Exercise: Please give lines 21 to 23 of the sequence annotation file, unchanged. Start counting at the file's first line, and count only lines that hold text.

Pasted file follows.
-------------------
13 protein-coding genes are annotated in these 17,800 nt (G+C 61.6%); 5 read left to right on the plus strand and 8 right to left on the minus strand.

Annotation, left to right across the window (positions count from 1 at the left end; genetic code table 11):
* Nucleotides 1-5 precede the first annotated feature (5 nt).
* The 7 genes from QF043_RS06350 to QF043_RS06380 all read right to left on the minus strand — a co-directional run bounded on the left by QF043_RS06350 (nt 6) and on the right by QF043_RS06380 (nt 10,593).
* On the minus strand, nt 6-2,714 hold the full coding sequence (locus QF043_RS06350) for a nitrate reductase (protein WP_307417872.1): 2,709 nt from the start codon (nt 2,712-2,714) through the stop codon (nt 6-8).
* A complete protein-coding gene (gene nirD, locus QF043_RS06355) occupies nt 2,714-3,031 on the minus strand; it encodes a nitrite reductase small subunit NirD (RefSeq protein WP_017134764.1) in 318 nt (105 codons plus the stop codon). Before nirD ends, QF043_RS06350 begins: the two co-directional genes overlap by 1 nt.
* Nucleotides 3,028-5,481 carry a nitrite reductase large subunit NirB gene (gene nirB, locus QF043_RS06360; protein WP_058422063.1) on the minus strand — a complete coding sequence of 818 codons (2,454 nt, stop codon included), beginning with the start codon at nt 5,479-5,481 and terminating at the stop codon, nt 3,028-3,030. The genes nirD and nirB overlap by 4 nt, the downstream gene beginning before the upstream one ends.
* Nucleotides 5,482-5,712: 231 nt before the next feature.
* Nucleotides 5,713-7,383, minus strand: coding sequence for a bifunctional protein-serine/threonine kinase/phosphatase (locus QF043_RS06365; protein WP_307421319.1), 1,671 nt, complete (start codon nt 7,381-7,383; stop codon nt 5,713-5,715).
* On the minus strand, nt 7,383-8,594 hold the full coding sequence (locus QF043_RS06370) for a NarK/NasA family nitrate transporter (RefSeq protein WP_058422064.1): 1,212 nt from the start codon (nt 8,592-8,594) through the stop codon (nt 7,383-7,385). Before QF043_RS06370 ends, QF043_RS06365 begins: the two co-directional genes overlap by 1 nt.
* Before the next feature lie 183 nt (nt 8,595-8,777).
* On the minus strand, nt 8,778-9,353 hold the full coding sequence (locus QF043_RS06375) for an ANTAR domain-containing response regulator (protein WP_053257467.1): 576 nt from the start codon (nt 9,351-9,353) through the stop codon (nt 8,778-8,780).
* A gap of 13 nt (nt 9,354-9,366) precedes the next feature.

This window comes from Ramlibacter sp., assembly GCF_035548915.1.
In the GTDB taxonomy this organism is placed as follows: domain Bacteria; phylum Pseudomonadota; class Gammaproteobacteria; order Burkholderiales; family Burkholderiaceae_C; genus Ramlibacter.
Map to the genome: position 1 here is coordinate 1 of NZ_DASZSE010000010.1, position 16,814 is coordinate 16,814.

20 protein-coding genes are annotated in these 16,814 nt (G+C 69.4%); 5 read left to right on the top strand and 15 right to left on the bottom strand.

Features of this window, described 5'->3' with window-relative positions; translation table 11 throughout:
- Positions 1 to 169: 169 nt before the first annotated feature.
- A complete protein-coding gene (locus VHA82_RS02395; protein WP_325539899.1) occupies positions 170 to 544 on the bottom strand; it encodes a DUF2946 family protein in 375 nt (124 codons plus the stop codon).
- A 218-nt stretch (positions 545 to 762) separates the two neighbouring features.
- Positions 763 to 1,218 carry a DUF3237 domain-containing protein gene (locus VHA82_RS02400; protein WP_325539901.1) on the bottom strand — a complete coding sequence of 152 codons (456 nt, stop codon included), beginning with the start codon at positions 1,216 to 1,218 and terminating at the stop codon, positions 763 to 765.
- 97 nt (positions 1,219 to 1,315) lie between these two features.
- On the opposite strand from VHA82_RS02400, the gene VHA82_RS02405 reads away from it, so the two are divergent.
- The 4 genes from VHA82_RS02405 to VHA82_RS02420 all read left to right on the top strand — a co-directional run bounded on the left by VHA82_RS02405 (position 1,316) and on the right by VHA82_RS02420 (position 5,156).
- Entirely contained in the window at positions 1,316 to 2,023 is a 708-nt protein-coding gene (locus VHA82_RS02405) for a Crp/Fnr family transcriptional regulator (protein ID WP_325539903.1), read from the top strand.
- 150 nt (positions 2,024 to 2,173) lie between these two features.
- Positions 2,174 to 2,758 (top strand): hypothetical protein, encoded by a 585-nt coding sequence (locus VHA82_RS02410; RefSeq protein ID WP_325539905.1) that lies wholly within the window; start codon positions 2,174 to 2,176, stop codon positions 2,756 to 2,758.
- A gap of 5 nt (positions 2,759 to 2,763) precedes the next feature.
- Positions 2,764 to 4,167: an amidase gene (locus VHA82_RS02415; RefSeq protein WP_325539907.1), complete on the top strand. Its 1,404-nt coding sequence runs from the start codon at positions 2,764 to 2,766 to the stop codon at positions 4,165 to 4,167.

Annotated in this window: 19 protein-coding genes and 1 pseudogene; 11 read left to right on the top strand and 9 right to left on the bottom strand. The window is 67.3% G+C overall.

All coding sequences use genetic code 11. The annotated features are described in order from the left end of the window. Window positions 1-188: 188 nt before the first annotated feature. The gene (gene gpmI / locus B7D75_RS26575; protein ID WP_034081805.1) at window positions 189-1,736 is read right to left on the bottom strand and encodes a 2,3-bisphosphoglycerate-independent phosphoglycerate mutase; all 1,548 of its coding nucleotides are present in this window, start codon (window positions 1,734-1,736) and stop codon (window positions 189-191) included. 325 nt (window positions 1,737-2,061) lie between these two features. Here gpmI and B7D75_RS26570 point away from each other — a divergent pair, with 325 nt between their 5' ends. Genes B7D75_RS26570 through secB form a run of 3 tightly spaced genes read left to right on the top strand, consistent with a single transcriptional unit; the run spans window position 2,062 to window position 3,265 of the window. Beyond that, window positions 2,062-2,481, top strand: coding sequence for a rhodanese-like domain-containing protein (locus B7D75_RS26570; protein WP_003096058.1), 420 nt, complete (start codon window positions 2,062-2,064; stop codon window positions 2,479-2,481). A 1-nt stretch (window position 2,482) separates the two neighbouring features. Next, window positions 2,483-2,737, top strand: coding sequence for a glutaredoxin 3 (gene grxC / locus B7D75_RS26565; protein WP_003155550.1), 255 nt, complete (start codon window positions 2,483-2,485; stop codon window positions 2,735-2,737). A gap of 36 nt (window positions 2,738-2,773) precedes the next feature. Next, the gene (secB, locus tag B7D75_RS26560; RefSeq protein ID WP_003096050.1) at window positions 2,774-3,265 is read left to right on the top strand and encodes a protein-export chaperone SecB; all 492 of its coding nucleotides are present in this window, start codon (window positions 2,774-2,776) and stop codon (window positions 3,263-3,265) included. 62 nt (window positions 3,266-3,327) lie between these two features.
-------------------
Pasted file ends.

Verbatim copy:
- A 218-nt stretch (positions 545 to 762) separates the two neighbouring features.
- Positions 763 to 1,218 carry a DUF3237 domain-containing protein gene (locus VHA82_RS02400; protein WP_325539901.1) on the bottom strand — a complete coding sequence of 152 codons (456 nt, stop codon included), beginning with the start codon at positions 1,216 to 1,218 and terminating at the stop codon, positions 763 to 765.
- 97 nt (positions 1,219 to 1,315) lie between these two features.